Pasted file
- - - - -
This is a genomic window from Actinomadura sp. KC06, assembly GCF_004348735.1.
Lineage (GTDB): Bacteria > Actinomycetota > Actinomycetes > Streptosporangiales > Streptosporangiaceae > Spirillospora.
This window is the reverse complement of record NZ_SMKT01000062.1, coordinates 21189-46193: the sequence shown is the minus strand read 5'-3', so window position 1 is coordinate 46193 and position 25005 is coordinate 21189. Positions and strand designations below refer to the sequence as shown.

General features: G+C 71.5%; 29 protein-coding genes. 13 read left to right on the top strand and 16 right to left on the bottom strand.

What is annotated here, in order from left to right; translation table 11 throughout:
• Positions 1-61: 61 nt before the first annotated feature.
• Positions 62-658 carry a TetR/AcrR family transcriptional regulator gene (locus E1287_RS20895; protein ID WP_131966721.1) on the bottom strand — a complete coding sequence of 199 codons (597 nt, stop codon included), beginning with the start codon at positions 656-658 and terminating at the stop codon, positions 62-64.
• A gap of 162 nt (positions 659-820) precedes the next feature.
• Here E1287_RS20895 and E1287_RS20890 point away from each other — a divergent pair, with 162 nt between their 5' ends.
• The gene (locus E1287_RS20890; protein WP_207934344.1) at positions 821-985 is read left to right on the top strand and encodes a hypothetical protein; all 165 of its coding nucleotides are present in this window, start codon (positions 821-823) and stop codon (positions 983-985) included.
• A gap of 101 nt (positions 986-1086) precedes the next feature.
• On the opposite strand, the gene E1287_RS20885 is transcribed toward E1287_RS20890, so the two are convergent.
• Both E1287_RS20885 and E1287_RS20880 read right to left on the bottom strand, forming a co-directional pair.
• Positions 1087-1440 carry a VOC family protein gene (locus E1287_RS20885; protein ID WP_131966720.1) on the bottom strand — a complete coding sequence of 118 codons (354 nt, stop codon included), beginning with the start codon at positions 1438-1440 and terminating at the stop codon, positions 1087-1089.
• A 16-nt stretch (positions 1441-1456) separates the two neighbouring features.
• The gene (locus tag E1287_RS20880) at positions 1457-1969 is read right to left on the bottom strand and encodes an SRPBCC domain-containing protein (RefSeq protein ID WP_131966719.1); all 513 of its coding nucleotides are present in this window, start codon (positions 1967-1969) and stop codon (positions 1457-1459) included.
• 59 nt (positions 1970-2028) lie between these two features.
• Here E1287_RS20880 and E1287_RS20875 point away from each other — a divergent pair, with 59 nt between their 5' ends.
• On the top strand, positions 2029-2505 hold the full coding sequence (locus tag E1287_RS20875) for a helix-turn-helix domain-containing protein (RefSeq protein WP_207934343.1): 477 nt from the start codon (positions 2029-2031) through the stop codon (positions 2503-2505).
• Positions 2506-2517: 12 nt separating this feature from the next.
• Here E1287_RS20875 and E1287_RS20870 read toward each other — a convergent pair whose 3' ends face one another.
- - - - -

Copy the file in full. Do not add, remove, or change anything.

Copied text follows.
This is a genomic window from Actinomadura sp. KC06, assembly GCF_004348735.1.
Lineage (GTDB): Bacteria > Actinomycetota > Actinomycetes > Streptosporangiales > Streptosporangiaceae > Spirillospora.
This window is the reverse complement of record NZ_SMKT01000062.1, coordinates 21189-46193: the sequence shown is the minus strand read 5'-3', so window position 1 is coordinate 46193 and position 25005 is coordinate 21189. Positions and strand designations below refer to the sequence as shown.

General features: G+C 71.5%; 29 protein-coding genes. 13 read left to right on the top strand and 16 right to left on the bottom strand.

What is annotated here, in order from left to right; translation table 11 throughout:
• Positions 1-61: 61 nt before the first annotated feature.
• Positions 62-658 carry a TetR/AcrR family transcriptional regulator gene (locus E1287_RS20895; protein ID WP_131966721.1) on the bottom strand — a complete coding sequence of 199 codons (597 nt, stop codon included), beginning with the start codon at positions 656-658 and terminating at the stop codon, positions 62-64.
• A gap of 162 nt (positions 659-820) precedes the next feature.
• Here E1287_RS20895 and E1287_RS20890 point away from each other — a divergent pair, with 162 nt between their 5' ends.
• The gene (locus E1287_RS20890; protein WP_207934344.1) at positions 821-985 is read left to right on the top strand and encodes a hypothetical protein; all 165 of its coding nucleotides are present in this window, start codon (positions 821-823) and stop codon (positions 983-985) included.
• A gap of 101 nt (positions 986-1086) precedes the next feature.
• On the opposite strand, the gene E1287_RS20885 is transcribed toward E1287_RS20890, so the two are convergent.
• Both E1287_RS20885 and E1287_RS20880 read right to left on the bottom strand, forming a co-directional pair.
• Positions 1087-1440 carry a VOC family protein gene (locus E1287_RS20885; protein ID WP_131966720.1) on the bottom strand — a complete coding sequence of 118 codons (354 nt, stop codon included), beginning with the start codon at positions 1438-1440 and terminating at the stop codon, positions 1087-1089.
• A 16-nt stretch (positions 1441-1456) separates the two neighbouring features.
• The gene (locus tag E1287_RS20880) at positions 1457-1969 is read right to left on the bottom strand and encodes an SRPBCC domain-containing protein (RefSeq protein ID WP_131966719.1); all 513 of its coding nucleotides are present in this window, start codon (positions 1967-1969) and stop codon (positions 1457-1459) included.
• 59 nt (positions 1970-2028) lie between these two features.
• Here E1287_RS20880 and E1287_RS20875 point away from each other — a divergent pair, with 59 nt between their 5' ends.
• On the top strand, positions 2029-2505 hold the full coding sequence (locus tag E1287_RS20875) for a helix-turn-helix domain-containing protein (RefSeq protein WP_207934343.1): 477 nt from the start codon (positions 2029-2031) through the stop codon (positions 2503-2505).
• Positions 2506-2517: 12 nt separating this feature from the next.
• Here E1287_RS20875 and E1287_RS20870 read toward each other — a convergent pair whose 3' ends face one another.